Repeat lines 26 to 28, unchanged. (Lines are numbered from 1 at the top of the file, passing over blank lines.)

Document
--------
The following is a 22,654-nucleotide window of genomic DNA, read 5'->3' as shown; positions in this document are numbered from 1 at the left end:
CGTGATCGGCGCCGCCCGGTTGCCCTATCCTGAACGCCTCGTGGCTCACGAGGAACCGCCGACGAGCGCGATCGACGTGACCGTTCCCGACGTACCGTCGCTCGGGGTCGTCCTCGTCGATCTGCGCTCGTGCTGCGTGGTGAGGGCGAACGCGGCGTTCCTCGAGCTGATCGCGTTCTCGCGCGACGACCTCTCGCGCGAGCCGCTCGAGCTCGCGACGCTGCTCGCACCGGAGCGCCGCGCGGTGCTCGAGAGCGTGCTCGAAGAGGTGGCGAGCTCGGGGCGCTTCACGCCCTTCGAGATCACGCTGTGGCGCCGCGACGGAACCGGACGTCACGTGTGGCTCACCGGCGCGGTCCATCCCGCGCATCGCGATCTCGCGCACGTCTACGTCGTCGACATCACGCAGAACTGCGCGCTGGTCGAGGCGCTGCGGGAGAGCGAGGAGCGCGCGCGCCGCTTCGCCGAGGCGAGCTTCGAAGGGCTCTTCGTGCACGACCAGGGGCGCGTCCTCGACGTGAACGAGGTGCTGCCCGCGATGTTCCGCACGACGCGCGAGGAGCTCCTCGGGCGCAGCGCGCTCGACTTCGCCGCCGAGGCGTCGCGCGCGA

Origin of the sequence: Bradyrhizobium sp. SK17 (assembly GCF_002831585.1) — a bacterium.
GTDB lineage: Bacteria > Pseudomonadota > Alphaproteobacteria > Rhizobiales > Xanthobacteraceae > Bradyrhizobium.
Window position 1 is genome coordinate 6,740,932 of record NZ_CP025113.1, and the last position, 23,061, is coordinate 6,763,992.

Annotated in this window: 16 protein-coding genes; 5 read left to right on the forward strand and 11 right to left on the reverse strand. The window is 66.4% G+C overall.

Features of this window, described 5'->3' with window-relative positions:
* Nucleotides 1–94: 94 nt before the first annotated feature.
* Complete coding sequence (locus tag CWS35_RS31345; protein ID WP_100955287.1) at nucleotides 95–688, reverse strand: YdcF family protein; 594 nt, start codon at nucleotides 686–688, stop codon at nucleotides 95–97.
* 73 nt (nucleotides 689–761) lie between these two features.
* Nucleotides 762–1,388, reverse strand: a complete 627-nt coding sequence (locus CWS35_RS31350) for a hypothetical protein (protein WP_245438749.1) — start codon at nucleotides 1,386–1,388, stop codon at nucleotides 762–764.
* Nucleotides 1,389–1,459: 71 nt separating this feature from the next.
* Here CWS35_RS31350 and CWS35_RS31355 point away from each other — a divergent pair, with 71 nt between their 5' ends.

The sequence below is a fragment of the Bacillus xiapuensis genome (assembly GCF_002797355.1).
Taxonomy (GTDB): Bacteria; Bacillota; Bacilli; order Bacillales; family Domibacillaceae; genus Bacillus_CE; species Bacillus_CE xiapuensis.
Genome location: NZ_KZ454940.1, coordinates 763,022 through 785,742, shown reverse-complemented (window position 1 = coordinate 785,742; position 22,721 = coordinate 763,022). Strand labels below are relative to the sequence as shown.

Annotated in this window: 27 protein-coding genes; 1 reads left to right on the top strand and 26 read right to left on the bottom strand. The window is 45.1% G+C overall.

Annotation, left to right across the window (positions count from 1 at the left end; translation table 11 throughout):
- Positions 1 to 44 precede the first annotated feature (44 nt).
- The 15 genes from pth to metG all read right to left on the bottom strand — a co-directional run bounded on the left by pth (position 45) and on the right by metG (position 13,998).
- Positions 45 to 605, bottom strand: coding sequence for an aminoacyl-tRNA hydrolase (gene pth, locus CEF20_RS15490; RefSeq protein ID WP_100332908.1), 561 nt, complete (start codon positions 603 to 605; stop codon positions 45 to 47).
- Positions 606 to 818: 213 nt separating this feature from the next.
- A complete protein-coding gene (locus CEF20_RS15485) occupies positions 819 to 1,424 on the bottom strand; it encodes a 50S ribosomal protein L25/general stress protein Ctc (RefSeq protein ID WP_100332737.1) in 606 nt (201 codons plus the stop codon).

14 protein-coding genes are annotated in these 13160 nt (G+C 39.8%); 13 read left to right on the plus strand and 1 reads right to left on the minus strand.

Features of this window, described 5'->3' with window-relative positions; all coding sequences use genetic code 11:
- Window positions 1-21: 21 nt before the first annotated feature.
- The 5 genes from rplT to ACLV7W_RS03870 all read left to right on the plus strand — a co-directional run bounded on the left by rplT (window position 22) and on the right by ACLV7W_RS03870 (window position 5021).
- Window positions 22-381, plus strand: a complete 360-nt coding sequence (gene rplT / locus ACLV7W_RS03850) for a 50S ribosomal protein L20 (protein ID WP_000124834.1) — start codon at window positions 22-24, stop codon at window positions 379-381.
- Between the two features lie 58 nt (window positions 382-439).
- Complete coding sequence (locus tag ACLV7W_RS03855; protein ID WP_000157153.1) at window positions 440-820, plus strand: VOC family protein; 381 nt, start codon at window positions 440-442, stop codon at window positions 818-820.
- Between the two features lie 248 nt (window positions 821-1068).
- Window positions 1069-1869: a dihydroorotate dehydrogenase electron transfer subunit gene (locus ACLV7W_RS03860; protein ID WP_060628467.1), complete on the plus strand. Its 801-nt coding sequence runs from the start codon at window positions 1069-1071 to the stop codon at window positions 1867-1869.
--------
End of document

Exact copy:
- Window positions 1-21: 21 nt before the first annotated feature.
- The 5 genes from rplT to ACLV7W_RS03870 all read left to right on the plus strand — a co-directional run bounded on the left by rplT (window position 22) and on the right by ACLV7W_RS03870 (window position 5021).
- Window positions 22-381, plus strand: a complete 360-nt coding sequence (gene rplT / locus ACLV7W_RS03850) for a 50S ribosomal protein L20 (protein ID WP_000124834.1) — start codon at window positions 22-24, stop codon at window positions 379-381.